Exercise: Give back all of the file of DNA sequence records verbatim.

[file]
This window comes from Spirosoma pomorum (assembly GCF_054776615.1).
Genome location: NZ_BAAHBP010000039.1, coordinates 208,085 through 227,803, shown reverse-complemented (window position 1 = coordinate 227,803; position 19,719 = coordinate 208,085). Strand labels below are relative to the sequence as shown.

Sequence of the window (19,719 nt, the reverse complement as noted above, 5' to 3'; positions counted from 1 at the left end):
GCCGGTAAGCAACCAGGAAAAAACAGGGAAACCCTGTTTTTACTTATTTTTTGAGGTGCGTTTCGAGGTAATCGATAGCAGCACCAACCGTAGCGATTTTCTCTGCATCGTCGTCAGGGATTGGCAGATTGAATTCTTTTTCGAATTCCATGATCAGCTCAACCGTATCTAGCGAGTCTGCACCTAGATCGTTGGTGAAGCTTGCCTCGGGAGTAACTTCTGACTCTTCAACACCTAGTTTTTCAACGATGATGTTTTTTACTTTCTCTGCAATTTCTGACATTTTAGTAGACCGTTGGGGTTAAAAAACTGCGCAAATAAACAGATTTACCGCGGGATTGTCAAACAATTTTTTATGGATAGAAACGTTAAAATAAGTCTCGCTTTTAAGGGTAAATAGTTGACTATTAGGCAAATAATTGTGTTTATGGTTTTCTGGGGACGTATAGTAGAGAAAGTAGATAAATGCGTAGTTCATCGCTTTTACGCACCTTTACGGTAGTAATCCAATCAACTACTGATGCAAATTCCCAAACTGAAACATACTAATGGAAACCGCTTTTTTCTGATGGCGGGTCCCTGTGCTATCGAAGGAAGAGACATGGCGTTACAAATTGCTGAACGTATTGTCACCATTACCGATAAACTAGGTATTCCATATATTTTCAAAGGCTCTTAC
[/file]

This window comes from Spirosoma pomorum (assembly GCF_054776615.1).
Genome location: NZ_BAAHBP010000039.1, coordinates 208,085 through 227,803, shown reverse-complemented (window position 1 = coordinate 227,803; position 19,719 = coordinate 208,085). Strand labels below are relative to the sequence as shown.

Sequence of the window (19,719 nt, the reverse complement as noted above, 5' to 3'; positions counted from 1 at the left end):
GCCGGTAAGCAACCAGGAAAAAACAGGGAAACCCTGTTTTTACTTATTTTTTGAGGTGCGTTTCGAGGTAATCGATAGCAGCACCAACCGTAGCGATTTTCTCTGCATCGTCGTCAGGGATTGGCAGATTGAATTCTTTTTCGAATTCCATGATCAGCTCAACCGTATCTAGCGAGTCTGCACCTAGATCGTTGGTGAAGCTTGCCTCGGGAGTAACTTCTGACTCTTCAACACCTAGTTTTTCAACGATGATGTTTTTTACTTTCTCTGCAATTTCTGACATTTTAGTAGACCGTTGGGGTTAAAAAACTGCGCAAATAAACAGATTTACCGCGGGATTGTCAAACAATTTTTTATGGATAGAAACGTTAAAATAAGTCTCGCTTTTAAGGGTAAATAGTTGACTATTAGGCAAATAATTGTGTTTATGGTTTTCTGGGGACGTATAGTAGAGAAAGTAGATAAATGCGTAGTTCATCGCTTTTACGCACCTTTACGGTAGTAATCCAATCAACTACTGATGCAAATTCCCAAACTGAAACATACTAATGGAAACCGCTTTTTTCTGATGGCGGGTCCCTGTGCTATCGAAGGAAGAGACATGGCGTTACAAATTGCTGAACGTATTGTCACCATTACCGATAAACTAGGTATTCCATATATTTTCAAAGGCTCTTAC